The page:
by Barry Schwartz
At our shop, we are always on the hunt for a new investment idea. We try to research two new stock ideas a months. While we look at a lot of names, we rarely buy more than three or four new stocks a year. One stock that we purchased recently is Precision Castparts.
About six months ago I was looking at the 13F of Berkshire Hathaway. A 13F is the quarterly report that all investment companies must file with the SEC. It contains a list of all equities that the filing firm held at the end of a quarter. Looking at Berkshire’s list, I saw that it owned a small allocation of Precision Castparts. I took a mental note of it. Usually when one of us identifies an investment idea, we tell our analysts, Jeff and Ben, to add it to the list for review. In early December I was looking at a list of S&P 500 companies that were expected to show growing earnings but whose stock price was near a 52 week low. Wouldn’t you know it, Precision Castparts popped up again.
This time we put the pen to paper. Precision makes complex metal products for aircraft and industrial engines. Or as we like to say, it makes nuts and bolts. I don’t know if you have noticed but Boeing and Airbus are getting record orders for new aircraft. We always like to buy the racetrack, not the horse. With Precision, we don’t have to bet whether Boeing or Airbus will sell more planes, because Precision sells its parts to both. As airplanes become more complex, they require more parts, and Precision stands ready and waiting. If you are a purchasing manager at Boeing, I’d wager that you wouldn’t trust any old joe company with an order for a new nut or bolt. You’d probably go with the guy that’s been supplying you parts for decades, like Precision.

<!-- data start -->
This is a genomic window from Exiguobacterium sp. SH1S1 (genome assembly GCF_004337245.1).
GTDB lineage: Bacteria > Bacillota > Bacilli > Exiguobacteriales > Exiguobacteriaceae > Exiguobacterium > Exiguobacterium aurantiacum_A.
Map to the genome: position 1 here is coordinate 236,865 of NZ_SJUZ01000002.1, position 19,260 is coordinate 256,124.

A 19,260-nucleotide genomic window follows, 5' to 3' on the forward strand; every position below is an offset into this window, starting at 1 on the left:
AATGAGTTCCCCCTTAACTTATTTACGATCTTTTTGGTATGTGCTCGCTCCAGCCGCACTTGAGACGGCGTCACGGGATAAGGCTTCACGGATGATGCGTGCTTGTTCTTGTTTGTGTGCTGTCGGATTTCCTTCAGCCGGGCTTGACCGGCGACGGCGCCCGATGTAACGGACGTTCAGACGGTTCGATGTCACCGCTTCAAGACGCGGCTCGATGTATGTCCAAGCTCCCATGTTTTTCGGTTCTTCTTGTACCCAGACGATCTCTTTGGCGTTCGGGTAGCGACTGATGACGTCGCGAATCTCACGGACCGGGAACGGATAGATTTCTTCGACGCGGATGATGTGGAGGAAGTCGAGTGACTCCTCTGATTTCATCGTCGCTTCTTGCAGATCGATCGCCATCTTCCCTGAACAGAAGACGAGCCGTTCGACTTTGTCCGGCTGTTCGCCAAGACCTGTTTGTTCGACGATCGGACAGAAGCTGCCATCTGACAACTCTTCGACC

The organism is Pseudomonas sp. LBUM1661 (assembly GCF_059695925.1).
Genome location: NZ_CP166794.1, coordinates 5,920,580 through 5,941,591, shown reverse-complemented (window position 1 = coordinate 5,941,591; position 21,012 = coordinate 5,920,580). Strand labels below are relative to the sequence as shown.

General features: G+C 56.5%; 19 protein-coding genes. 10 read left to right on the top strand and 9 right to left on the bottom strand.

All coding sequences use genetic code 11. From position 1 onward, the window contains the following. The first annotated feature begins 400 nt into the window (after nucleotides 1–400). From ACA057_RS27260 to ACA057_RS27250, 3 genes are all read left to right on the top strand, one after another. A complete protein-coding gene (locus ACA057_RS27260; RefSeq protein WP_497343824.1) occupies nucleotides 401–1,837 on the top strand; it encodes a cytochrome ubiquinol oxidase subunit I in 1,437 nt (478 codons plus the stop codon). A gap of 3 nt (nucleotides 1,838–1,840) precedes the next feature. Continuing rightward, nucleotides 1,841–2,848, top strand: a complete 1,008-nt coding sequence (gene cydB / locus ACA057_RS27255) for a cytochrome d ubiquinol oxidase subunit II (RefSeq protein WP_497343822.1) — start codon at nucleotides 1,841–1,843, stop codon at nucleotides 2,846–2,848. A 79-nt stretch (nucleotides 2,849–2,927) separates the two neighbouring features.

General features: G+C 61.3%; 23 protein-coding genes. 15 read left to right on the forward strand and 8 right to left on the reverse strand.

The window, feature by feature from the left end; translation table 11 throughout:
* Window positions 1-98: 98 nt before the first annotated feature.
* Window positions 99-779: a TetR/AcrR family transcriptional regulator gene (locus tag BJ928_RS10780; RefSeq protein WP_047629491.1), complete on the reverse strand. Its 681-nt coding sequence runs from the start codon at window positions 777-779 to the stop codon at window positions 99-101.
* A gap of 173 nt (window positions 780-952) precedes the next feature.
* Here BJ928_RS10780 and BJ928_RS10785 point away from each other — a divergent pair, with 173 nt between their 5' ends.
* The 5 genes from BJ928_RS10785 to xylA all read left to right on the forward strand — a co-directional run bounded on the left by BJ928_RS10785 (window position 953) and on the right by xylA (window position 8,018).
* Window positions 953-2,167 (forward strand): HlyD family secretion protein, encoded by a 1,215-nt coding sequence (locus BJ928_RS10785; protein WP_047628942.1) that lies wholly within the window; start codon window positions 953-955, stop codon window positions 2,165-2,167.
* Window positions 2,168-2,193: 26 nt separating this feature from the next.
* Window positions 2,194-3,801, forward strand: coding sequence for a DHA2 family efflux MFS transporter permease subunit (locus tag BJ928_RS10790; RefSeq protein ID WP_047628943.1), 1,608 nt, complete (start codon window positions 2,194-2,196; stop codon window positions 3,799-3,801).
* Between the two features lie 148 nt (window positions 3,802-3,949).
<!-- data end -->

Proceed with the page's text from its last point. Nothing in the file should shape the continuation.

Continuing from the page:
Recently Precision warned that its upcoming year would be tough due to a few delays, inventory restocking and slack orders for oil and gas products. As a result the stock is off close to 30% from its high. Some of these issues are temporary and solvable; and while oil product orders may take a while to come back, we think the market is missing the forest for the trees. In a recent presentation, Boeing predicted that 36,000 new aircraft will be needed over the next 20 years. That’s a lot of nuts and bolts! Precision’s runway of growth is massive. Meanwhile, the company generates healthy margins, a staggering amount of free cash flow and is trading off of depressed earnings levels. While I’ve never met the CEO, Mark Donegan, I’ve heard that all he cares about is cutting costs and I’ve seen his smart capital allocation in action. He doesn’t let one ounce of cash go to waste. This is one management team that cares deeply about shareholder value and if the company isn’t buying back stock, it’s looking to grow its product line by acquisition. The one knock on the stock is that it offers a paltry dividend. Get over it. There’s no need for a business with that much growth potential to start returning cash by way of dividends yet.
Precision fits the bill for us. Generous free cash flow, growing addressable market and good returns on equity and most importantly it is being offered at a reasonable valuation.